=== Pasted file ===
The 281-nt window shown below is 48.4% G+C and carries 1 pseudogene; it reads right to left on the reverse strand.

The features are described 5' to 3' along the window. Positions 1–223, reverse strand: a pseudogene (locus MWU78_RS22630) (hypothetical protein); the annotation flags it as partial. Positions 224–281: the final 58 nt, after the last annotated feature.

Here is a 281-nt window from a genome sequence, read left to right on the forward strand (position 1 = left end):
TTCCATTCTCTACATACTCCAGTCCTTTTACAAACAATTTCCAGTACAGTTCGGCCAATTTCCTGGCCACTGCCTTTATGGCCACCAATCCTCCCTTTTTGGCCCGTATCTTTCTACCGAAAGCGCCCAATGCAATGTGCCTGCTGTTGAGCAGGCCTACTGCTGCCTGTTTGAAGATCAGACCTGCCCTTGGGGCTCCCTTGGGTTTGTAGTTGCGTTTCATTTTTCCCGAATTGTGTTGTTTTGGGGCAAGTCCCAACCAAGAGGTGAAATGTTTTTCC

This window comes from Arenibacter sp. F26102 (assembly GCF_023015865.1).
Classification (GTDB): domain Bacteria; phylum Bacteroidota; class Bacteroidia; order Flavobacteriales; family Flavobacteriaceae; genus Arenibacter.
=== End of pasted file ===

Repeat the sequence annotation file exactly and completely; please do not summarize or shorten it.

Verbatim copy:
The 281-nt window shown below is 48.4% G+C and carries 1 pseudogene; it reads right to left on the reverse strand.

The features are described 5' to 3' along the window. Positions 1–223, reverse strand: a pseudogene (locus MWU78_RS22630) (hypothetical protein); the annotation flags it as partial. Positions 224–281: the final 58 nt, after the last annotated feature.

Here is a 281-nt window from a genome sequence, read left to right on the forward strand (position 1 = left end):
TTCCATTCTCTACATACTCCAGTCCTTTTACAAACAATTTCCAGTACAGTTCGGCCAATTTCCTGGCCACTGCCTTTATGGCCACCAATCCTCCCTTTTTGGCCCGTATCTTTCTACCGAAAGCGCCCAATGCAATGTGCCTGCTGTTGAGCAGGCCTACTGCTGCCTGTTTGAAGATCAGACCTGCCCTTGGGGCTCCCTTGGGTTTGTAGTTGCGTTTCATTTTTCCCGAATTGTGTTGTTTTGGGGCAAGTCCCAACCAAGAGGTGAAATGTTTTTCC

This window comes from Arenibacter sp. F26102 (assembly GCF_023015865.1).
Classification (GTDB): domain Bacteria; phylum Bacteroidota; class Bacteroidia; order Flavobacteriales; family Flavobacteriaceae; genus Arenibacter.